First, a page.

Features & Stories

Story and photos by Trudy Frisk

Kristine Henry with some of her creations.
I was strolling through the trade show at the Kamloops Cowboy Festival when my friend clutched my arm.  “You have to see this!” she exclaimed, towing me off towards a display.  “Look at that!”  She twirled a lazy susan.  I looked in amazement.  There were beautiful bowls, baskets, picture frames, framed clocks, mirrors, and lamps. All made of rope.

Seeing the quality and variety of her work, it’s hard to believe that Kristine Henry has only been making her Longhorn Rope Creations for five years. Of course she’s actually been working with ropes for much longer.

She’s a team roper herself.  From 1990 to 2005 she and her husband Doug had a big indoor arena in Vernon, B.C., where they taught team roping and put on team roping events from October to March every year.

There always seemed to be a lot of rope lying around.  “When team ropers were’t happy with their ropes, they just threw them away. “ Kristine remembers. She thought a lot about those rejected ropes.

A few years ago Kristine saw a rope bowl.  “I thought, ‘I can make that’. So, I got a glue gun out of my husband’s desk while he roped and I made a bowl.  Now I use a soldering iron because glue doesn’t hold.”

She was fascinated.  She got some e-mail instructions from a lady in Arizona; all the rest has been trial and error and experimentation.  Rope art is more widely done in Arizona, but the artists don’t seem to stick with it.  Kristine’s theory is that they run out of rope.

She and Doug don’t have the big arena now, they have a smaller place in Armstrong, where they still train ropers and run forty head of longhorn cattle.  Team ropers seem to be hoarding their ropes, too.  “I should have collected more when we had the arena!”

Because the ropes are used, no two are alike.  They wear and weather differently.  There are darker spots where they’ve been dallied around the saddle horn.  This means that all Kristine’s creations are unique. “It’s impossible to make two the same.  I’ve tried.”

She’s on the trail of used ropes. Fellow team ropers who winter in Arizona promised to bring her back used ropes.  Imagine explaining that at the border.  She has a friend in Celista B.C. who uses a lot of rope.  If she’s doing a big project, like a tall lamp or a clock, she’ll wait for him to go through about six ropes.  A big lamp takes three ropes. A water fountain took six .

The ropes are of different strengths and hardness.  Heel ropes, which are thirty-five feet long, are harder and thicker. Thirty-foot long head ropes are softer.  When she ropes Kristine prefers to use a head rope.  “Women’s hands are smaller.”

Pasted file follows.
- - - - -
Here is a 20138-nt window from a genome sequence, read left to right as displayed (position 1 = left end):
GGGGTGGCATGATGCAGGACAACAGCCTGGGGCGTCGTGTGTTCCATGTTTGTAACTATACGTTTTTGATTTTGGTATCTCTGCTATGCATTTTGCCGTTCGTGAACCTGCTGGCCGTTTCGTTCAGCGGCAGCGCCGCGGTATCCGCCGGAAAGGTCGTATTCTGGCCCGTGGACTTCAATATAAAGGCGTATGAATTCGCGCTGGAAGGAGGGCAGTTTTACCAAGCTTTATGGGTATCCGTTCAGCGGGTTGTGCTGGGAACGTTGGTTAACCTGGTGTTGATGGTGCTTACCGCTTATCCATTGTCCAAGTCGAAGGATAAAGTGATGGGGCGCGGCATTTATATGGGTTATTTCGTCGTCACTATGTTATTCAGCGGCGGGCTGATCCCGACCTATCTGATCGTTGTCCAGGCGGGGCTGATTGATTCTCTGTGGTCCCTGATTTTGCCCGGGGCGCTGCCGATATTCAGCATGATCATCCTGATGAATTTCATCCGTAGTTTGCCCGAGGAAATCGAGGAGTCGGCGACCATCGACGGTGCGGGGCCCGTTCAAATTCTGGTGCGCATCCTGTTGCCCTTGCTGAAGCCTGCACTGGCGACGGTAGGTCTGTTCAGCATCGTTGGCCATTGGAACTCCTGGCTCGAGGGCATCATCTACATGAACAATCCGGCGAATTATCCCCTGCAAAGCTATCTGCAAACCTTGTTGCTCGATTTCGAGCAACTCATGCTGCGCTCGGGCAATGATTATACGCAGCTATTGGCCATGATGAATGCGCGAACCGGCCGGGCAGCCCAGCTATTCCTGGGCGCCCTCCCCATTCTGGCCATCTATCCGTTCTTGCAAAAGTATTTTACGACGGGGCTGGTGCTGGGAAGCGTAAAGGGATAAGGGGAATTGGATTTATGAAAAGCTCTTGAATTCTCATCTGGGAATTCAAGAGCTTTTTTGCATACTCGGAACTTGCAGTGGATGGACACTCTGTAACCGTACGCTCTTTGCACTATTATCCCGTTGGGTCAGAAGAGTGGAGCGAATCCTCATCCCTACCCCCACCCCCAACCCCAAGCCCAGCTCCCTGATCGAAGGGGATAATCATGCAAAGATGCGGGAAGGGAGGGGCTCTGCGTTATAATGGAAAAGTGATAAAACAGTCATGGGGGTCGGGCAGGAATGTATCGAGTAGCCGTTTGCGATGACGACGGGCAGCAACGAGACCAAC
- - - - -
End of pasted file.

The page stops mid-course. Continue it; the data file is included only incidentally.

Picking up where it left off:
How long a rope lasts depends on the roper and the rope.  “Usually two months and the rope’s done.”  In bad weather the rope doesn’t last as long.  When it’s discarded, Kristine’s right there waiting. “It’s recycling at it’s best!”

Doug, her husband, is very helpful and supportive.  Mind you, for her first project, Kristine wanted to be sure she didn’t waste a good rope.  She dug around and chose one  lying on the bottom of a pile.  “That was my best poly rope!” moaned Doug when he realized what had happened.

Kristine mostly works on her creations in the winter, when she can’t go outside.  “I go looking for things to put rope around.  I just keep looking and looking for something that’s totally different; I don’t want to keep making the same things. “

Kristine's display at the 2009 Kamloops Cowboy Festival.
She washes the rope first.  For smaller items she’ll take it apart and use fewer strands.  All her ropes have been used. If some are newer looking, she’ll dye them colours that would go with western décor.  It’s all exciting.  “When I’ve found something I think I’d like to make, I think, ‘I have go get home right away and make that to see how it looks!’”
There’s more to her pieces than the ropes; she has to rewire the lamps and find shades to match a western motif.  Fountains have to be set up correctly.

Kristine has done some custom work. When someone who was a team roper has died, friends have commissioned picture frames made from his favourite rope.

Kristine also decorates and sells longhorn skulls.

She doesn’t think of her creations as art.  “I have trouble with people calling me an artist.  It’s a hobby to me. “  She insists she does it to earn money to pay for music lessons.  In addition to helping Doug organize team roping lessons and care for their longhorn herd, she’s taking lessons in banjo, guitar, mandolin and harmonica. “I don’t play in public yet, but it’s good for the mind.”    

Kristine’s philosophy is summed up in her brochure: “ Besides his horse, the most essential tool for a cowboy is his rope.  No two ropes are exactly alike.  Each is as unique as the cowboy who used it.  Each rope has had different uses and could probably tell different stories-from tying up broken down fences, snubbing up a cow for doctoring, towing an old broken down pickup, to heading or heeling cattle in team roping. ..If you are looking for an authentic piece of the True West, you’ve come to the right place.”

Other articles by Trudy Frisk

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